Go OutsideU.S. Team Snowboarder from North Carolina Notches Big Win at ‘Home Mountain’ 

U.S. Team Snowboarder from North Carolina Notches Big Win at ‘Home Mountain’ 

Back in December, the Red Bull Rail Yard, a jibbing competition where top snowboarders from all over the world ride rails, boxes, and pipes and perform tricks and technical riding skills, took place on American snow for the first time in the event’s history at Appalachian Ski Mountain in Blowing Rock, N.C. The event was an unofficial kick-off to the 2022-23 competitive snowboard season, and all eyes were on Boone native Luke Winkelmann, who fittingly won the men’s division. 

A member of the U.S. Snowboard Pro Slopestyle Team basically since he was old enough to qualify, Winkelmann is a 22-year-old who excels in both slopestyle, big air, and street riding. At the junior level, he placed second at his first World Cup competition in 2018, and since then he’s made a name for himself by continuing to rank highly at World Cup and NorAm Cup competitions and nabbing sponsorships from big-name brands like Red Bull and Burton. 

In the four years Winkelmann has been on the U.S. Team, he’s usually been a rare representative from the East Coast. Since winning his division at Rail Yard, Winkelmann has been on tour for the World Cup, and BRO recently caught up with him to hear about his current season, the excitement behind Red Bull Rail Yard, and what’s next for the young rider.

Zeb Powell and Luke Winkelmann pose for a portrait at Red Bull Rail Yard at App Mountain Ski Resort in North Carolina, USA on 11 December, 2022.
Zeb Powell (left) a fellow professional snowboarder based out of North Carolina, and Luke Winkelmann (right) pose for a portrait at Red Bull Rail Yard at App Mountain Ski Resort in North Carolina, USA on 11 December, 2022. Photo by Mark Clavin / Red Bull Content Pool.

BRO: Red Bull Rail Yard looked like a total blast on and off the slopes, can you describe the energy of the event?  

Winkelmann: Red Bull Rail Yard was such a blast! The photos and videos can’t even do it justice. The energy was unmatched. Tons of smiles and love, and the level of snowboarding was amazing.

BRO: How does that energy compare to other competitions and your preferred environment for competing?

Winkelmann: The energy here was better than most events I’ve been to, period. I prefer events and local rail jams like Red Bull Rail Yard rather than just another World Cup. The memories are special.

BRO: Can you describe the section where riders competed, known as Luke’s Way?

Winkelmann: Yeah, Winks Way is actually what it’s called and that is what my grandfather goes by. It’s a rail Plaza with transition, kinks, creeper ledges, and even some stairs in there that Red Bull helped me build. It’s really for the locals to actually ride some bigger rails and experience a street like plaza.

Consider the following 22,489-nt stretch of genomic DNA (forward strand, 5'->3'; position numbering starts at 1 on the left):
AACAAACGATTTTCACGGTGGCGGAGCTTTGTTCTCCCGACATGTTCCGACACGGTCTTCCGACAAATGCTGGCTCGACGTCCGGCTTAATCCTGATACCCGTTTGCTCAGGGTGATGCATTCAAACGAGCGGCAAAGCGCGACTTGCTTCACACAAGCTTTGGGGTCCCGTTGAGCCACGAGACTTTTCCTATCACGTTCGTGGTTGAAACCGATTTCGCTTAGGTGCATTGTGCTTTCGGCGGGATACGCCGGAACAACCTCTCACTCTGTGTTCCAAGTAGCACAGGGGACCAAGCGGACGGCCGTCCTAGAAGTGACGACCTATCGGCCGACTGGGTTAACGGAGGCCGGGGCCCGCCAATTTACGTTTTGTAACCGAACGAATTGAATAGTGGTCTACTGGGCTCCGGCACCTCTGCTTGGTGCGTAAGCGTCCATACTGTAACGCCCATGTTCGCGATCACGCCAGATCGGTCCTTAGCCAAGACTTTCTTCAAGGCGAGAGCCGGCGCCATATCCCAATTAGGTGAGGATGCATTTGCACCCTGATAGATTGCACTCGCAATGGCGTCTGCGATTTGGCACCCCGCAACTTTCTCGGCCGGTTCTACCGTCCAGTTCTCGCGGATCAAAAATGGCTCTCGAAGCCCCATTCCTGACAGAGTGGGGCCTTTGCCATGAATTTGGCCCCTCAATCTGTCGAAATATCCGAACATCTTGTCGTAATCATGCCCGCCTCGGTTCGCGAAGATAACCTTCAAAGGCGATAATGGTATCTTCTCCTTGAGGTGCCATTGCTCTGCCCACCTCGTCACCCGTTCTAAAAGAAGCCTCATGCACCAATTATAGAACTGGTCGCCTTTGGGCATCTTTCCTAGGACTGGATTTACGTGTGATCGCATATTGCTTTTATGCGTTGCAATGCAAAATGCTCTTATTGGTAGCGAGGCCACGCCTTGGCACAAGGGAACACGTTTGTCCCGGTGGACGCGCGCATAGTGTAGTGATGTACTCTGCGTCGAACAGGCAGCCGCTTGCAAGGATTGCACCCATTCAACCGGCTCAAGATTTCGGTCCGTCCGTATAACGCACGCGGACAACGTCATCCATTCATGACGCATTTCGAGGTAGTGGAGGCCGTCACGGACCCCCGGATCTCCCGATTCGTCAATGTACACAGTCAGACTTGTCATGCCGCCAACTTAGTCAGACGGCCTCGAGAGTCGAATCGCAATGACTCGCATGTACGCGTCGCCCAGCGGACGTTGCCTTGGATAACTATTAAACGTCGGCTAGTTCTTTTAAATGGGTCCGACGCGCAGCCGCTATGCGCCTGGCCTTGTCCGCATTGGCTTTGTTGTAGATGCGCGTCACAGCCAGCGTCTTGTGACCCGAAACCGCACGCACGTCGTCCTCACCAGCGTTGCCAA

BRO: What was a major highlight of the event? Were you expecting to win?

Winkelmann: The major highlight to me was getting the community here in North Carolina together to see high levels of snowboarding and for the riders to get a bit of a culture shock coming down south to where I grew up.

BRO: You have traveled all over the world for competitions. How did it feel to compete in your home mountains? 

Winkelmann: It felt just like the old days getting to compete at my home mountain. It’s been a long time since I actually participated in an event at my home mountain so that was just awesome and brought back all the feels.

BRO: You have been on the U.S. team for four years now and have been usually the only one in your category from the East Coast. How does it feel to represent our region and what do you have to say to those that may overlook it for riding?

Winkelmann: It’s amazing to be able to represent North Carolina and the Southeast. It means everything to me! That’s my home and to be able to represent it with pride around the world is awesome. Honestly, you can make anything happen wherever you’re from if you really work hard for it and stay driven.

BRO: You’ve been competing and clearly loving snowboarding since you were a kid. When did you know you wanted to make a career in the sport?

Winkelmann: Honestly, I never knew I wanted to make a career out of it. I was loving it so much and then all of a sudden started winning some money at events and from sponsors. Then I guess it got more real, but to be honest it still doesn’t feel like a career. I’m just having as much fun as possible and trying to support myself with snowboarding for as long as I can.

BRO: Tell us about your season so far.

Winkelmann: My season has been awesome. I’m on the World Cup tour right now just trying to do my best at the events. I’m also filming for a new movie with Burton set to come out in the fall.

BRO: What are some goals for yourself in your career?

Winkelmann: Honestly my biggest goal and dream is to just have fun and be happy with what I’m doing. Of course, I’d love to represent my hometown and country at the Olympics and one day make a full backcountry/street part or even help make a foundation to get more people snowboarding that don’t quite have the means.  So we’ll just see what happens. In the meantime just staying present and doing my own thing.

Cover Photo: Luke Winkelmann rides down Wink’s Way at Red Bull Rail Yard at App Mountain Ski Resort in North Carolina, USA on 11 December, 2022. Photo by Mark Clavin / Red Bull Content Pool

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